How do we celebrate?
There’s been a lot of talk around my house lately about moderation. It started when I began discussing trying to find live ducks for Sutton’s birthday party (it was the first after all) and led to talks about how it was important to practice – you guessed it – moderation when it came to our little girl.
Greg was the one doing the talking. I was the one who was supposed to be doing the listening and taking it to heart. And I did.
It took only one trip to the grocery store to realize the importance of saying no. We strolled through the store and Sutton pointed at every item that was brightly colored and wanted to hold each item I put in the cart. It just so happened there were balloons at the checkout line, something that prompted squealing and clapping from her. I was strong, however. We talked about the balloons and then waved bye-bye to them as we left.
That wasn’t a popular move with Sutton.
Still, Greg and I both felt it was important for Sutton to learn the value of a dollar and of hard work. Sure, she’s 14-months-old, but it’s never too early to start. Also, I didn’t want to end up with one of those kids that you see screaming in the store demanding their way.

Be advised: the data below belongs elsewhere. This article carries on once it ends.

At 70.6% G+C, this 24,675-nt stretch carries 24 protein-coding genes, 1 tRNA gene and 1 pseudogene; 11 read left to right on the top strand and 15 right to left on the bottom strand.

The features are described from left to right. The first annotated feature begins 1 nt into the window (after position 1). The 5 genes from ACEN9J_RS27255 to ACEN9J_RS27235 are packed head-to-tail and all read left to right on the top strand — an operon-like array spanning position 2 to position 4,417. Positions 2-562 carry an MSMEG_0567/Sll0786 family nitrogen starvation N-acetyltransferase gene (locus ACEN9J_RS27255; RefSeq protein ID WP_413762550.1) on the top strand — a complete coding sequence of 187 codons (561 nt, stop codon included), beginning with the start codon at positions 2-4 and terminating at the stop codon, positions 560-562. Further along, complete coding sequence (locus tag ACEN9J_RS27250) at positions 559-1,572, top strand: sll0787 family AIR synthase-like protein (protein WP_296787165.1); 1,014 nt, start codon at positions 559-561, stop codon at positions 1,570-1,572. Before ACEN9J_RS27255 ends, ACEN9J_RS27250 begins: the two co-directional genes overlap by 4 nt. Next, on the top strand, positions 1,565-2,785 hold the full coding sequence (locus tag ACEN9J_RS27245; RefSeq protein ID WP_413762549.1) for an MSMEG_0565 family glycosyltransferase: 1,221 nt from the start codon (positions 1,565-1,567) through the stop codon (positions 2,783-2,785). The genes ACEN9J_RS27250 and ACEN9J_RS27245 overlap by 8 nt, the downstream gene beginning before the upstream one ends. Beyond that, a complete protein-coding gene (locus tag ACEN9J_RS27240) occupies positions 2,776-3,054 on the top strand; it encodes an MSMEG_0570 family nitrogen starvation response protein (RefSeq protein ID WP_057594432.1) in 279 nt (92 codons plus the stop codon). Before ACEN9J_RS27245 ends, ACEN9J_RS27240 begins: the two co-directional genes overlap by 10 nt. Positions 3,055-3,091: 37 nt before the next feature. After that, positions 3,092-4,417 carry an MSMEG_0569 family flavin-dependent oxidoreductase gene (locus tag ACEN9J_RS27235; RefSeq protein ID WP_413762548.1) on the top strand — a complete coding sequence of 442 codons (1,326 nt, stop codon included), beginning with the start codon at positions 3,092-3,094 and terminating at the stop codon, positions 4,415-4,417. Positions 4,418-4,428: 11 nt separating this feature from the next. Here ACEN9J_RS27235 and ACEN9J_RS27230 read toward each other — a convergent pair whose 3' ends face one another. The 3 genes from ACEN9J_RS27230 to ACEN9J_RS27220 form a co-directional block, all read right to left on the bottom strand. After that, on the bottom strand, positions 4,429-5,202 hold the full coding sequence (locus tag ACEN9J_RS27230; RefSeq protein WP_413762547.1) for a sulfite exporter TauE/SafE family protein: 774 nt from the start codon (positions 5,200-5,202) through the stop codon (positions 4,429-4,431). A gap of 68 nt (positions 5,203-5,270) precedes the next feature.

It was with this in mind that Sutton, Greg and I went shopping last weekend. Sutton needed shoes and we ended up at one of our favorite children’s stores, one brave enough to leave toys out for the children. The idea was for Greg to keep Sutton busy while I picked out and paid for her shoes. I managed to get her to try them and then approached the counter to pay. As I did, I picked up on a conversation behind me. Sutton had found a large (about two feet long) stuffed raccoon – yes, raccoon. She was hugging it tight and Greg was looking like he was about to give in.
I picked her and the raccoon up and then explained how he needed to live at the store.
“Tell the raccoon goodbye,” I said.
She cried. I stayed strong.
“It’s time to go bye-bye,” I said. “Tell raccoon night-night.”
That didn’t work, either.
Ignoring the crying, I picked her up and walked out. It was hard, but, important for her to learn.
I was putting her in the car when I realized Greg wasn’t with us.
A couple of minutes later he walked outside the car, raccoon in his hand.
“I thought you weren’t going to buy her everything just because she cried,” I said.
“It’s not for her,” Greg said. “It’s for me. I’ve always wanted a stuffed raccoon.”
– Leada Gore is the publisher of the Hartselle Enquirer. Her column appears on Wednesdays.